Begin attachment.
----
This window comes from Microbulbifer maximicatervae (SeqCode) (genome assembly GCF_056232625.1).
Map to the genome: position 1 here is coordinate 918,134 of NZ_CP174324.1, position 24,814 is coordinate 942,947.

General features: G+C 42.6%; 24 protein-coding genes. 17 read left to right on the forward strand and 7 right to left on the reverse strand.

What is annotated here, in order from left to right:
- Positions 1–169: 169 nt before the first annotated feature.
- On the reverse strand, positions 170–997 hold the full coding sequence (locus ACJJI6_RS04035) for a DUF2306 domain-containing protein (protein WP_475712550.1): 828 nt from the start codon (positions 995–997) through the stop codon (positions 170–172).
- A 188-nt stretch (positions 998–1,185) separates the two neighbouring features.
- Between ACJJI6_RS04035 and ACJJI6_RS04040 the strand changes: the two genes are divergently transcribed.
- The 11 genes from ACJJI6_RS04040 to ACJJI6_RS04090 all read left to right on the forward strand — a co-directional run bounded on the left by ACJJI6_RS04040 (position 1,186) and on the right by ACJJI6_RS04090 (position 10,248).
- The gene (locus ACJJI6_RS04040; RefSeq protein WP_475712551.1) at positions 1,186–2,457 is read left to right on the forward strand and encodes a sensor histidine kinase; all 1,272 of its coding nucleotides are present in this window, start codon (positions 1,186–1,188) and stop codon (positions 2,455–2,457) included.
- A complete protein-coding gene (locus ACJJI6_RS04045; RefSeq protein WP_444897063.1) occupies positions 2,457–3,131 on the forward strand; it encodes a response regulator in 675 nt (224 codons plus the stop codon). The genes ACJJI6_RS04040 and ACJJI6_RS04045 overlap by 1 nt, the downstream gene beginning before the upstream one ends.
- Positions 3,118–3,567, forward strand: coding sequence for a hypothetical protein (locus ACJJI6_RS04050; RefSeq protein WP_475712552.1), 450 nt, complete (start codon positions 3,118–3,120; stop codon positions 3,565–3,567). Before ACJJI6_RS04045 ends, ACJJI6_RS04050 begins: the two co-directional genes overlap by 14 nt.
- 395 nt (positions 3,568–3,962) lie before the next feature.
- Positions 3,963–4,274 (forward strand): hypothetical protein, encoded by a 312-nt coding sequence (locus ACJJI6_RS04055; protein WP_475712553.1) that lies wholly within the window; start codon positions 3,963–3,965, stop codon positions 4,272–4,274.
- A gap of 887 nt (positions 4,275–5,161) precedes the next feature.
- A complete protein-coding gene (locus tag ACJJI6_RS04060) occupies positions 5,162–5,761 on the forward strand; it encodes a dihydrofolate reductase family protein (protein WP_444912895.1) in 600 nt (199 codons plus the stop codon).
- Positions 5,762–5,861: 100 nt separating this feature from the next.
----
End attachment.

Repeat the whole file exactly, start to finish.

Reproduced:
This window comes from Microbulbifer maximicatervae (SeqCode) (genome assembly GCF_056232625.1).
Map to the genome: position 1 here is coordinate 918,134 of NZ_CP174324.1, position 24,814 is coordinate 942,947.

General features: G+C 42.6%; 24 protein-coding genes. 17 read left to right on the forward strand and 7 right to left on the reverse strand.

What is annotated here, in order from left to right:
- Positions 1–169: 169 nt before the first annotated feature.
- On the reverse strand, positions 170–997 hold the full coding sequence (locus ACJJI6_RS04035) for a DUF2306 domain-containing protein (protein WP_475712550.1): 828 nt from the start codon (positions 995–997) through the stop codon (positions 170–172).
- A 188-nt stretch (positions 998–1,185) separates the two neighbouring features.
- Between ACJJI6_RS04035 and ACJJI6_RS04040 the strand changes: the two genes are divergently transcribed.
- The 11 genes from ACJJI6_RS04040 to ACJJI6_RS04090 all read left to right on the forward strand — a co-directional run bounded on the left by ACJJI6_RS04040 (position 1,186) and on the right by ACJJI6_RS04090 (position 10,248).
- The gene (locus ACJJI6_RS04040; RefSeq protein WP_475712551.1) at positions 1,186–2,457 is read left to right on the forward strand and encodes a sensor histidine kinase; all 1,272 of its coding nucleotides are present in this window, start codon (positions 1,186–1,188) and stop codon (positions 2,455–2,457) included.
- A complete protein-coding gene (locus ACJJI6_RS04045; RefSeq protein WP_444897063.1) occupies positions 2,457–3,131 on the forward strand; it encodes a response regulator in 675 nt (224 codons plus the stop codon). The genes ACJJI6_RS04040 and ACJJI6_RS04045 overlap by 1 nt, the downstream gene beginning before the upstream one ends.
- Positions 3,118–3,567, forward strand: coding sequence for a hypothetical protein (locus ACJJI6_RS04050; RefSeq protein WP_475712552.1), 450 nt, complete (start codon positions 3,118–3,120; stop codon positions 3,565–3,567). Before ACJJI6_RS04045 ends, ACJJI6_RS04050 begins: the two co-directional genes overlap by 14 nt.
- 395 nt (positions 3,568–3,962) lie before the next feature.
- Positions 3,963–4,274 (forward strand): hypothetical protein, encoded by a 312-nt coding sequence (locus ACJJI6_RS04055; protein WP_475712553.1) that lies wholly within the window; start codon positions 3,963–3,965, stop codon positions 4,272–4,274.
- A gap of 887 nt (positions 4,275–5,161) precedes the next feature.
- A complete protein-coding gene (locus tag ACJJI6_RS04060) occupies positions 5,162–5,761 on the forward strand; it encodes a dihydrofolate reductase family protein (protein WP_444912895.1) in 600 nt (199 codons plus the stop codon).
- Positions 5,762–5,861: 100 nt separating this feature from the next.